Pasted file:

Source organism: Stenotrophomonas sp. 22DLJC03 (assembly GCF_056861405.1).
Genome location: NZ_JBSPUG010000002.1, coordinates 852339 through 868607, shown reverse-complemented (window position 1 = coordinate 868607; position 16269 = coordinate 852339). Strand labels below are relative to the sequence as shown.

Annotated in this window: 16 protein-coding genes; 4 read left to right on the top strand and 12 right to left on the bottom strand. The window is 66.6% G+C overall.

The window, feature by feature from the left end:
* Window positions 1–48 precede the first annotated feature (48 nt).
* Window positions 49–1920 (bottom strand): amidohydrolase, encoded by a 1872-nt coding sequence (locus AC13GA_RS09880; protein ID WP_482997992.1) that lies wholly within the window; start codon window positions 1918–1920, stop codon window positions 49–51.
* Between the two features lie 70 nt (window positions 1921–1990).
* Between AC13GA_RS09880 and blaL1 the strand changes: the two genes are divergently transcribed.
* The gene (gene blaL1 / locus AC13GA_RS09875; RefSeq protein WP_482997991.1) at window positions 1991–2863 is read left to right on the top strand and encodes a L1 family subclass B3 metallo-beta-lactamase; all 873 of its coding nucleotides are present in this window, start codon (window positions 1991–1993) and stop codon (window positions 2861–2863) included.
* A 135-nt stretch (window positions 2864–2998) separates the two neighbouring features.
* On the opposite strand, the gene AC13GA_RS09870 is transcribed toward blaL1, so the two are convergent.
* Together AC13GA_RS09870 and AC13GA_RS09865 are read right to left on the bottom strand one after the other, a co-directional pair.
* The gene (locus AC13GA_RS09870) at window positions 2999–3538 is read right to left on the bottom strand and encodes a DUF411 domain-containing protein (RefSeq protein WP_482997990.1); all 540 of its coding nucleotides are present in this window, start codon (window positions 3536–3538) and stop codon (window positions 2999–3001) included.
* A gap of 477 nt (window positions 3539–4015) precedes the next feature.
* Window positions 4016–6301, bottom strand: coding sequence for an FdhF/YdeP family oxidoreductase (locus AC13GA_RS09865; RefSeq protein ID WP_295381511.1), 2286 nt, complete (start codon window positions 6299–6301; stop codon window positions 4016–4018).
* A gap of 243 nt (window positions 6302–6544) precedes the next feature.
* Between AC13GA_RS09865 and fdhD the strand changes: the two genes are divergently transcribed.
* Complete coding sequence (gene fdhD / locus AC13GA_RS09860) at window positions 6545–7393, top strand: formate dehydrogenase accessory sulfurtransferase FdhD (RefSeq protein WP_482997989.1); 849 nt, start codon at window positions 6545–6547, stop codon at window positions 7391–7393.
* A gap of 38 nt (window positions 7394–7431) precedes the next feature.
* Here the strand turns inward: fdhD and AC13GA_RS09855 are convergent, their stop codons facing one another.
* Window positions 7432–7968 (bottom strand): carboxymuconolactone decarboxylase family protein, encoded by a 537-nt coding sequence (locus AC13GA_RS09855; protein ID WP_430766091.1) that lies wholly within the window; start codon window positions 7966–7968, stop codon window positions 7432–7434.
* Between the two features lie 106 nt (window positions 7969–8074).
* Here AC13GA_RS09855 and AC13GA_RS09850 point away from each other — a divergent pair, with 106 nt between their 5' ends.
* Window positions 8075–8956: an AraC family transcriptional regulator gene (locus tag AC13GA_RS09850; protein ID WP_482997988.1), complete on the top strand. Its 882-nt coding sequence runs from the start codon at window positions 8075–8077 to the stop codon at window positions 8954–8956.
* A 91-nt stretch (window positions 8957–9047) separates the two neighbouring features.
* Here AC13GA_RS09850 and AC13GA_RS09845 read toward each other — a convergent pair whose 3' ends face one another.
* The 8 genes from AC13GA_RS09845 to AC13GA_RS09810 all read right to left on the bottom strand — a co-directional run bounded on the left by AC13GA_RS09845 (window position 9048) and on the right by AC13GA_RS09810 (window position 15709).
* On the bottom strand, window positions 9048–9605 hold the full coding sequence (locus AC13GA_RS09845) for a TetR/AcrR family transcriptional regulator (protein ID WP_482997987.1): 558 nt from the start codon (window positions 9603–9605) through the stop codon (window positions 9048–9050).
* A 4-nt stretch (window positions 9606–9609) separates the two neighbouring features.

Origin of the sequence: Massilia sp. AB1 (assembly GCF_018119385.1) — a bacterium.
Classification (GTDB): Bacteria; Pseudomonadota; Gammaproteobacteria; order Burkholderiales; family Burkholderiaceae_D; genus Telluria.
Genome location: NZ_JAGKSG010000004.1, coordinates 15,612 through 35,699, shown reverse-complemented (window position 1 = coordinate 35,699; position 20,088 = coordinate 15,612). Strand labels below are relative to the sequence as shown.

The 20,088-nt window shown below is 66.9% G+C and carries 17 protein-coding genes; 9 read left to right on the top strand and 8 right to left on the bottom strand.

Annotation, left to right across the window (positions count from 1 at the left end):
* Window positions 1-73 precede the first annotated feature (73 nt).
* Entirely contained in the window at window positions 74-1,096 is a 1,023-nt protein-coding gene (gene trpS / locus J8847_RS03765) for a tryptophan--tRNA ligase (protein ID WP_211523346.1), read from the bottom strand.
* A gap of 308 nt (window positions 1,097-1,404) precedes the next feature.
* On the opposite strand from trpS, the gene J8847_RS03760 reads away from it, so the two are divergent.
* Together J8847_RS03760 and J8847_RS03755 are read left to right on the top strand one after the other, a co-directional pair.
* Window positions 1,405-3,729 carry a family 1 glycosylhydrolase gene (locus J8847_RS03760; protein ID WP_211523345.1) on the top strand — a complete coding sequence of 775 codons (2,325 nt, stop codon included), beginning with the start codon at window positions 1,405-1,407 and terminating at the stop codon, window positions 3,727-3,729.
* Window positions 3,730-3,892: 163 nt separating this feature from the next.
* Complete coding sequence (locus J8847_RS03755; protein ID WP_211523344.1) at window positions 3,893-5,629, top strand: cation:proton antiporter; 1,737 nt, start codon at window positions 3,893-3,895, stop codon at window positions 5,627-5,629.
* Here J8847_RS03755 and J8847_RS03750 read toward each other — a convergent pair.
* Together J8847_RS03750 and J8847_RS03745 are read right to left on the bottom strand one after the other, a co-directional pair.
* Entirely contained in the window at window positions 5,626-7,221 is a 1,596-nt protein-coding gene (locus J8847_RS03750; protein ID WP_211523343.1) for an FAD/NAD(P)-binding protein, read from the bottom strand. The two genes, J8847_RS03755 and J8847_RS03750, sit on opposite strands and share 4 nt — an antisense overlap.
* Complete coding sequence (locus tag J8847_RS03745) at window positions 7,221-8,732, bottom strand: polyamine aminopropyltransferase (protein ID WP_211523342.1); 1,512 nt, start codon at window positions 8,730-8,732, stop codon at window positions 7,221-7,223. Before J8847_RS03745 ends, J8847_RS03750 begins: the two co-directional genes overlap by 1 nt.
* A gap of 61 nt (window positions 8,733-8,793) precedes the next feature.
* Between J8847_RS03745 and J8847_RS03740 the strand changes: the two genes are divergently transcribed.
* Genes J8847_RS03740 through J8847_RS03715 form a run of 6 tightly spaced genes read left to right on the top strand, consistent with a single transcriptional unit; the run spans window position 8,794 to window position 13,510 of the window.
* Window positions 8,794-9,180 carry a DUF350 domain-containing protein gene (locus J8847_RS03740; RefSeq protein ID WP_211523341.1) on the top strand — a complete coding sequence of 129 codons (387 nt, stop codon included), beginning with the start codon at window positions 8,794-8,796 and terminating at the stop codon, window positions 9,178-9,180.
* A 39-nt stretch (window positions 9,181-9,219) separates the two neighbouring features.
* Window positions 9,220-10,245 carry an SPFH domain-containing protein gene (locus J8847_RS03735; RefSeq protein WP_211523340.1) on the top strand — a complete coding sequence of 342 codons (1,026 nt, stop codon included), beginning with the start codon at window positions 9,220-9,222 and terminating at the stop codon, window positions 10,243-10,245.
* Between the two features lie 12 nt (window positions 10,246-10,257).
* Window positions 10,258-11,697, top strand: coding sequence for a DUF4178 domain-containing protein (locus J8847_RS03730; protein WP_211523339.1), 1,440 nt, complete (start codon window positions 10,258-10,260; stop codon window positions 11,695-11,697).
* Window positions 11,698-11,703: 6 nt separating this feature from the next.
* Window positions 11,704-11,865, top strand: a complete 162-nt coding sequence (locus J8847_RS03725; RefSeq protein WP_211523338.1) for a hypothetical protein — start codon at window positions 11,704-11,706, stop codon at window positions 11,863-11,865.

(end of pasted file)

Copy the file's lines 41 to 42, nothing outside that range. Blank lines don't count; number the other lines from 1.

* Window positions 3,730-3,892: 163 nt separating this feature from the next.
* Complete coding sequence (locus J8847_RS03755; protein ID WP_211523344.1) at window positions 3,893-5,629, top strand: cation:proton antiporter; 1,737 nt, start codon at window positions 3,893-3,895, stop codon at window positions 5,627-5,629.